Bipolar Disorder

What Is Bipolar Disorder?
Bipolar disorder, also commonly known as manic depression, is a brain disorder that causes shifts in a person’s mood, energy, and ability to function. The symptoms of bipolar disorder can result in damaged relationships, difficulty in working or going to school, and even suicide. There are generally periods of normal mood as well, but left untreated, people with bipolar disorder continue to experience these shifts in mood. The good news is that bipolar disorder can be treated, and people with this illness can lead full and productive lives.

What Are the Symptoms of Bipolar Disorder?
Bipolar disorder can cause dramatic mood swings—from high and feeling on top of the world, or uncomfortably irritable and ‘revved up’, to sad and hopeless, often with periods of normal moods in between. The periods of highs and lows are called episodes of mania and depression.


  • Feeling on top of the world. A sensation of sheer and utter happiness that nothing—not even bad news or a horrifying event or tragedy—can change.
  • Sudden or extreme irritability or rage. While mania is often portrayed as a pleasurable experience, that is not the case for many people with bipolar disorder.
  • Grandiose delusions. Individuals imagine that they have special connections with God, celebrities, or political leaders.
  • Invincibility or unrealistic beliefs in one’s abilities. The person feels that nothing can prevent him or her from accomplishing any task.
  • Hyperactivity. Scheduling more events in a day than can accomplished; inability to relax or sit still.
  • Excessively risky behavior. Reckless driving, outlandish spending sprees, foolish business investments, or out-of character sexual behavior.
  • Uncontrollable racing thoughts/rapid speech. Ideas that abruptly change from topic to topic expressed in loud, rapid speech that becomes increasingly incoherent.
  • Less need for sleep.


  • Intense sadness or despair. The person feels helpless, hopeless, and worthless.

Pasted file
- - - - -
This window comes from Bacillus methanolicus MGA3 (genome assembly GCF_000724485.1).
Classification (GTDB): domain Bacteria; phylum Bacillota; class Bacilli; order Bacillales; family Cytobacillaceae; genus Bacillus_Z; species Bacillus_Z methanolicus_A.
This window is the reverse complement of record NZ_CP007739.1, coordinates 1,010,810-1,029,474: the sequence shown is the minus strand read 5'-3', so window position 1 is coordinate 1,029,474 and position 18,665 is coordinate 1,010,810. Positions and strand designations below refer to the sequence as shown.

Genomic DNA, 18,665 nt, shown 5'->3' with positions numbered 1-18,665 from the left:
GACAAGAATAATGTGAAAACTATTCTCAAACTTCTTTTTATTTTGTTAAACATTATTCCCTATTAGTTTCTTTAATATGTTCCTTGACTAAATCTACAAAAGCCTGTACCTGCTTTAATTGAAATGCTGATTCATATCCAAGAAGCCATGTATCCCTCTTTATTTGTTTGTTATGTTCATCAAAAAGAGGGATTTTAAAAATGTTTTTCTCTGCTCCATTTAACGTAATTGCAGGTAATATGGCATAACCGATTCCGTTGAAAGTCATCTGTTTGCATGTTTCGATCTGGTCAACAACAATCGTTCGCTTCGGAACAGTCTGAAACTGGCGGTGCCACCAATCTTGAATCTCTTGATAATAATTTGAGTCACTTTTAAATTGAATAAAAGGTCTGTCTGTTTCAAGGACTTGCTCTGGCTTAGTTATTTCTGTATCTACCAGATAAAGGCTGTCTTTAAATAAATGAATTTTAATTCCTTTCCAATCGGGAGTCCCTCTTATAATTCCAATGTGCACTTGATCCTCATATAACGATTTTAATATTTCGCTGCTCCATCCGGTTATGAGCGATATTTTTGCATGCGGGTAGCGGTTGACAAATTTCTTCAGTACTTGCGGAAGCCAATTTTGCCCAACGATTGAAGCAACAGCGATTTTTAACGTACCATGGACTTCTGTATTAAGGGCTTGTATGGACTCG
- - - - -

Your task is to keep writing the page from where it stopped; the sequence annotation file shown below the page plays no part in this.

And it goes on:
• No interest in activities they once enjoyed.
  • Loss of energy, fatigue.
  • Sleep difficulties. Either sleeping too much or not at all.
  • Changes in appetite. Either a noticeable increase in appetite or a substantial weight loss unrelated to dieting.
  • Difficulty concentrating, remembering, making decisions.
  • Thoughts of death or suicide.
  • Sometimes severe episodes of mania or depression include psychotic symptoms, such as hallucinations (hearing or seeing things not actually there) and delusions (false, strongly held beliefs not influenced by logical reasoning).

What Causes the Illness?
Scientists are learning about the possible causes of bipolar disorder through several kinds of studies. Most now agree that there is no single cause for bipolar disorder—rather, many factors act together to produce the illness.

Bipolar disorder can run in families, so there is a high likelihood that genes contribute to the illness. In fact, 80%–90% of individuals with bipolar disorder have a relative with either depression or bipolar disorder, a rate that is 7 to 10 times higher than that found in the
general population. However, environmental factors are also important in bipolar disorder—extreme stress, sleep disruption, and drugs and alcohol may trigger episodes in vulnerable patients.

Can Bipolar Disorder Be Treated?
Absolutely. Bipolar disorder is very treatable. Because bipolar disorder is a recurrent illness, long-term preventive treatment is strongly recommended.

Medication alone or a combination of psychotherapy and medication is optimal for managing the disorder over time. Medications known as “mood stabilizers” are usually prescribed to help control bipolar disorder.

In most cases, bipolar disorder is much better controlled if treatment is continuous. Even when there are no breaks in treatment, mood changes can still occur. Working closely with the psychiatrist and communicating openly can make a difference in the effectiveness of treatment.

Like all serious illnesses, bipolar disorder can disrupt a person’s life and relationships with others, particularly with spouses and family members. Thus, people undergoing treatment for bipolar disorder sometimes benefit from psychotherapy, in which the individual and a psychiatrist work out the problems and re-establish relationships damaged by the illness.

Since bipolar disorder can cause serious disruptions and create an intensely stressful family situation, family members may also benefit from professional resources, particularly mental health advocacy groups. From these sources, families not only learn strategies to help them cope with their ill family member, but also learn to be an active part of the treatment.

Information provided by the American Psychiatric Association.